Where do you go for most of your answers these days? Google. And it’s no surprise that Google’s a company full of engineers. Engineers solve problems. That’s what they do.
And computer software engineers have developed methods — algorithms — to solve some of the most insanely complex problems out there. So what if we turned that cold, clinical science toward the warmest and most human of problems?
Turns out you can get some amazing solutions. No, you don’t need to understand calculus and you don’t need a mind that can bend spoons. We’re going to make it simple to apply advanced computer science to the big decisions in life and the everyday struggles that plague us all.
Okay, time to update the software in your brain. Let’s get to it…
Computer scientists often use a framework called “explore/exploit.” Exploring is when you gather information and exploiting is when you put it to use.
In life, exploration minimizes regret. You get to try lots of options. But exploitation maximizes happiness. You do what you know will work, and get results you know you’ll like.
Exploring is fun. We all like novelty. But if you never do anything with what you learn, you don’t get very far.
And exploiting what you’ve learned can provide big returns. But too much of that and you never learn anything new, and can’t solve problems you’ve never seen before. So you need a bit of both. Which creates a problem: How do you strike the right balance?
No need to do heavy math. But the key thing you want to think about here is time. How much time do you have to exploit the results of your exploration?
When balancing favorite experiences and new ones, nothing matters as much as the interval over which we plan to enjoy them.
So if you’ve just moved to a new city, try a different restaurant every night for a while. If you’re about to move out of a city, stick to your favorites. And you can apply this principle to many different areas of life from jobs to meeting new people.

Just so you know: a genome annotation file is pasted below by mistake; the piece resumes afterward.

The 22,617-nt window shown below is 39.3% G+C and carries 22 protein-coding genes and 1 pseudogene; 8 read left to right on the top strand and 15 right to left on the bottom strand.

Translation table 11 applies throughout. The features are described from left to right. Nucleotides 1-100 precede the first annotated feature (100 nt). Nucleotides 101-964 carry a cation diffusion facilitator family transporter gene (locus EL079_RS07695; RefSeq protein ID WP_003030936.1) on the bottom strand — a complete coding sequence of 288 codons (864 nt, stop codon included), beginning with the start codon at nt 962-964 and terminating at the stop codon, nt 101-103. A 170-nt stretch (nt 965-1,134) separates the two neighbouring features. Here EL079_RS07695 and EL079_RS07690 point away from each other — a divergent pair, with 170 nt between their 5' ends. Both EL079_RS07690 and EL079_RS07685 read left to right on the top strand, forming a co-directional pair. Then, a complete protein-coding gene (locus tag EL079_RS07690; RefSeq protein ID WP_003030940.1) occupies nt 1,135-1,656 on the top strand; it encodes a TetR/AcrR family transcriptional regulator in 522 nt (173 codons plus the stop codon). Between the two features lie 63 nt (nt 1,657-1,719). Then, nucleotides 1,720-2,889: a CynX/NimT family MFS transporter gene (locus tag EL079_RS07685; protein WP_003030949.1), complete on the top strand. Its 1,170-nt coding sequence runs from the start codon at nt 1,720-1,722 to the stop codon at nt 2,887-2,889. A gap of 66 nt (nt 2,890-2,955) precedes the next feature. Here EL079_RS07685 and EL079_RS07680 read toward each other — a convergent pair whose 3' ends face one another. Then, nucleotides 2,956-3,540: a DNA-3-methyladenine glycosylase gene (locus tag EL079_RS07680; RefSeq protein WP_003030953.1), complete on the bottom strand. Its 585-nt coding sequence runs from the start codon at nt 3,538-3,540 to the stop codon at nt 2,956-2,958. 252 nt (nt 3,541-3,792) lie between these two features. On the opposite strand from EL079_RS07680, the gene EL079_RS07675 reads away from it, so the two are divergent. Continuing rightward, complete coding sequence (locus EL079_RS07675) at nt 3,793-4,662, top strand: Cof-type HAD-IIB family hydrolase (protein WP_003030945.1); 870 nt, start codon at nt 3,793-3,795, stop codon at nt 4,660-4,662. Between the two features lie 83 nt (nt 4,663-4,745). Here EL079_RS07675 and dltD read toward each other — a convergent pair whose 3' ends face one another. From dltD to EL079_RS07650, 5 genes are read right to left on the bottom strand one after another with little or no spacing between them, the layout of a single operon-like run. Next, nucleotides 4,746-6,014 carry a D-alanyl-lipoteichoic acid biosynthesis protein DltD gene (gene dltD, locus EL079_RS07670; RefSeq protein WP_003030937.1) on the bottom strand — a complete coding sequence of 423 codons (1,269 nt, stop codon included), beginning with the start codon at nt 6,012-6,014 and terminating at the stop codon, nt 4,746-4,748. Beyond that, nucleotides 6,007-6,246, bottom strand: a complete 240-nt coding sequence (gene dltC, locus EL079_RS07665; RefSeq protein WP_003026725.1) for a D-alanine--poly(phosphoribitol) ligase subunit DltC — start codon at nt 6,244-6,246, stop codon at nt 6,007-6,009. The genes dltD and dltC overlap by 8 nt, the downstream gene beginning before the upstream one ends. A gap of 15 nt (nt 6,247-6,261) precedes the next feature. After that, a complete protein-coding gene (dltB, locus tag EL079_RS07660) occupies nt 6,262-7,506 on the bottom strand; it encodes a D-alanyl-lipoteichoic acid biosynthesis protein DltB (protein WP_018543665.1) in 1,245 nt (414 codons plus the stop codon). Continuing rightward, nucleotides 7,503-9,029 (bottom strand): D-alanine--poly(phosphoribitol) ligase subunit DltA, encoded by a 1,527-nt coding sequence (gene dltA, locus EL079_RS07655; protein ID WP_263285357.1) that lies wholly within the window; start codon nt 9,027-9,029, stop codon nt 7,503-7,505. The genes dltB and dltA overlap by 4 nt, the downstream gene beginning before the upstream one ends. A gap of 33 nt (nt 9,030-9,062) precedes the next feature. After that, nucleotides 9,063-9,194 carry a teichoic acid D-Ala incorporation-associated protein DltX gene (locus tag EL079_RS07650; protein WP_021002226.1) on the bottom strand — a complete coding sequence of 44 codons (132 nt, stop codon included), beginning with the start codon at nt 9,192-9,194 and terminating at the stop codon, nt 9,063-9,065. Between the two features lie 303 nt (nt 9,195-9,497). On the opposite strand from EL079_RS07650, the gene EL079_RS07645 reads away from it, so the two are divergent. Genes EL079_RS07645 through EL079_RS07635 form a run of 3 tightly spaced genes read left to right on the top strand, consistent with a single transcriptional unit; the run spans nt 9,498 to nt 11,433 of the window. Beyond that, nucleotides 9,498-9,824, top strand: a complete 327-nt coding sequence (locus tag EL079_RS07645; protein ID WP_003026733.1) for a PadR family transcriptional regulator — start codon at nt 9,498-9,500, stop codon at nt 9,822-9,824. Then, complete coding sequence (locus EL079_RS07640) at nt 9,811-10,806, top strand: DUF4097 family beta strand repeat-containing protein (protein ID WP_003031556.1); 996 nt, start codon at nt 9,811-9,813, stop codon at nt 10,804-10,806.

“Explore/Exploit” also helps explain some of the seemingly crazy behavior of human beings because, to a degree, it’s programmed into us.
Alison Gopnik, a leading researcher on children, explains this is why kids have such short attention spans and do so many crazy things — they need to explore this new world of ours.
And it also explains why older people can be so set in their ways. They’ve had a long time to explore. They know what makes them happy. So they stick to it — and more often than not, it works.
…exploration necessarily leads to being let down on most occasions. Shifting the bulk of one’s attention to one’s favorite things should increase quality of life. And it seems like it does: Carstensen has found that older people are generally more satisfied with their social networks, and often report levels of emotional well-being that are higher than those of younger adults.
(To learn more tips on living an awesome life, check out my book here.)
Alright, so the science of high tech can help you be happy. But can it help you get your act together?
Computer scientists would refer to this as a “sorting” problem. That’s what Google does — sorts information.
Trigger warning for neat freaks: you’re not going to like this. (And sloppy people — rejoice!)
Turns out that in many areas of life, the time you spend searching beats constant attempts to sort. Keeping your books in “that perfect order” takes more time than having to do a little digging on the rare occasion when you need a specific one.